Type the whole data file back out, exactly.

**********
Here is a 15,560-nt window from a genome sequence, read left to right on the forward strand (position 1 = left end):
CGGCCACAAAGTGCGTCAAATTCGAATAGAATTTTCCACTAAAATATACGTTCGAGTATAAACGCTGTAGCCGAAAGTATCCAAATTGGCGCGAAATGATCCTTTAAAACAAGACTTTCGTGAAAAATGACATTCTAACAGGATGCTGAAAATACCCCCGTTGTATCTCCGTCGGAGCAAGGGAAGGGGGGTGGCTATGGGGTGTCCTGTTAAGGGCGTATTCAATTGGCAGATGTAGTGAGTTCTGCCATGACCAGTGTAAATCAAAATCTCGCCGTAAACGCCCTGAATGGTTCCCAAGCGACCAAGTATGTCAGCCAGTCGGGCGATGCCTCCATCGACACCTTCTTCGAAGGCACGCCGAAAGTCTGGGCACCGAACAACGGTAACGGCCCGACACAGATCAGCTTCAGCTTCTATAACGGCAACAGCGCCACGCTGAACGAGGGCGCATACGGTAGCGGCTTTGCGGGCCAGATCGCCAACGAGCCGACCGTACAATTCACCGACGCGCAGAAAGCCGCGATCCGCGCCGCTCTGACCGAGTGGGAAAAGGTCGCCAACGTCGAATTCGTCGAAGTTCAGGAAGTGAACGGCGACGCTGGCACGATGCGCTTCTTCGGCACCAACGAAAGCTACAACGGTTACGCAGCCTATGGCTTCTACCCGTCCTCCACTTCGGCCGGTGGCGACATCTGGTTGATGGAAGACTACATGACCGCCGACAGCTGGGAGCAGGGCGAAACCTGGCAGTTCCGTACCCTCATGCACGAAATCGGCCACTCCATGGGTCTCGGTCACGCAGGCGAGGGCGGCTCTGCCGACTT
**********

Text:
Here is a 15,560-nt window from a genome sequence, read left to right on the forward strand (position 1 = left end):
CGGCCACAAAGTGCGTCAAATTCGAATAGAATTTTCCACTAAAATATACGTTCGAGTATAAACGCTGTAGCCGAAAGTATCCAAATTGGCGCGAAATGATCCTTTAAAACAAGACTTTCGTGAAAAATGACATTCTAACAGGATGCTGAAAATACCCCCGTTGTATCTCCGTCGGAGCAAGGGAAGGGGGGTGGCTATGGGGTGTCCTGTTAAGGGCGTATTCAATTGGCAGATGTAGTGAGTTCTGCCATGACCAGTGTAAATCAAAATCTCGCCGTAAACGCCCTGAATGGTTCCCAAGCGACCAAGTATGTCAGCCAGTCGGGCGATGCCTCCATCGACACCTTCTTCGAAGGCACGCCGAAAGTCTGGGCACCGAACAACGGTAACGGCCCGACACAGATCAGCTTCAGCTTCTATAACGGCAACAGCGCCACGCTGAACGAGGGCGCATACGGTAGCGGCTTTGCGGGCCAGATCGCCAACGAGCCGACCGTACAATTCACCGACGCGCAGAAAGCCGCGATCCGCGCCGCTCTGACCGAGTGGGAAAAGGTCGCCAACGTCGAATTCGTCGAAGTTCAGGAAGTGAACGGCGACGCTGGCACGATGCGCTTCTTCGGCACCAACGAAAGCTACAACGGTTACGCAGCCTATGGCTTCTACCCGTCCTCCACTTCGGCCGGTGGCGACATCTGGTTGATGGAAGACTACATGACCGCCGACAGCTGGGAGCAGGGCGAAACCTGGCAGTTCCGTACCCTCATGCACGAAATCGGCCACTCCATGGGTCTCGGTCACGCAGGCGAGGGCGGCTCTGCCGACTT